Parihaka, the principal Maori stronghold in New Zealand, is an enormous native town of quite an imposing character….I never before saw such number of Maoris. It was such a picturesque sight, such gay colours, fine-looking men and pretty girls.
– Mary Dobie, The Graphic, 1881
– Ask That Mountain – Dick Scott
At dawn on 5 November 1881, 1600 troops and militia entered the Parihaka settlement, many on horseback. Although troops were met by hundreds of tamariki skipping, singing and offering food they, nevertheless, continued with their attack. In her book Days of Darkness on page 218, historian Hazel Riseborough claims:
“Europeans were concerned about their superiority and dominance which, it seemed to them, could be assured only by destroying Te Whiti’s mana. As long as he remained at Parihaka he constituted a threat to European supremacy in that he offered his people an alternative to the way of life the European sought to impose on them.”
The military assault on Parihaka with all its ensuing atrocities mark the 5th November, for many, as being the blackest day in New Zealands history.
The following 30 minute Photographic Survey was produced by Taranaki Museum in 1981
Ki-o-Rahi is the original Māori ball game. If you’re keen to give Ki-o-Rahi a go (or even stand on the side line and cheer) you can make your way down to The Commons Hub on Sunday October 18th for demonstrations and workshops.
Ki-o-Rahi has been revived over the past 50 years throughout Aotearoa. This game, it is said, is based on the legend of Rahitutakahina and the rescue of his wife, Tiarakurapakewa. The game tactics involve courage, stealth and ingenuity.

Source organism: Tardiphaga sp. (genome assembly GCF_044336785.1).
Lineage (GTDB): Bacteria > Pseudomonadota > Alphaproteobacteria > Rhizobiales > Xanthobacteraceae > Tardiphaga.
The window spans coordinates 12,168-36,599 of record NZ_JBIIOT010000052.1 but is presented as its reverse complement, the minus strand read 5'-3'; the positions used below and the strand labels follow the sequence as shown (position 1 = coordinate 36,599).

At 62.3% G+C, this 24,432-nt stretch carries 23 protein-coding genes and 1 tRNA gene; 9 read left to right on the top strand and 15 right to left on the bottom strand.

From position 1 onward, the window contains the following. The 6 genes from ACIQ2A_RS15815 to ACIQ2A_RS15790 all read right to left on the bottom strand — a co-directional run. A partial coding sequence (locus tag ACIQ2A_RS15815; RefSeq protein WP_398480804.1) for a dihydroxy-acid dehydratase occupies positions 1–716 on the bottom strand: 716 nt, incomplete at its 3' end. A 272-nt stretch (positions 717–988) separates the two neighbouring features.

The game is fast-paced and played on a circular field with concentric circles. It involves two teams (each with a minimum of seven players), a central target and a small round woven ball known as a ‘ki’. Ki-o-Rahi involves running, sidestepping, being evasive with the ki, jump shots and blocking. Not to mention strategic thinking, communication and team work.
It is being taught and enjoyed by men, women and children in France, America and Europe. Māori games are definitely making a comeback. This is a powerful testament to the strength of Māori and the will to surmount the effects of colonisation.
Personally I’ve never played Ki-o-Rahi. The closest I’ve come to running fast in a team was as a teenager playing indoor basketball for Avondale College. Māori games we played included:
Whai – played with a long loop of flax strip, twisted and pulled to create designs,
Ti rakau – the use of flax flower stems that were both thrown and caught,
Patu ihu – a game of cards, involving a sore nose for the loser
and of course Kaukau Taniwha – rolling over, diving off, scrambling aboard a log that came in and out of a Piha swimming lagoon.
Just thinking about playing games makes me feel like getting out there and being active. I suppose I could play with the cats while I’m gardening after work this afternoon.
Games are part of the Māori psyche. They promote dexterity, problem solving, team work, flexibility, hand and eye coordination. We learn to think quickly and to be strong and swift in our movements. Masterfully woven into the fabric of tākaro Māori are the unique world views and oral traditions of our tupuna.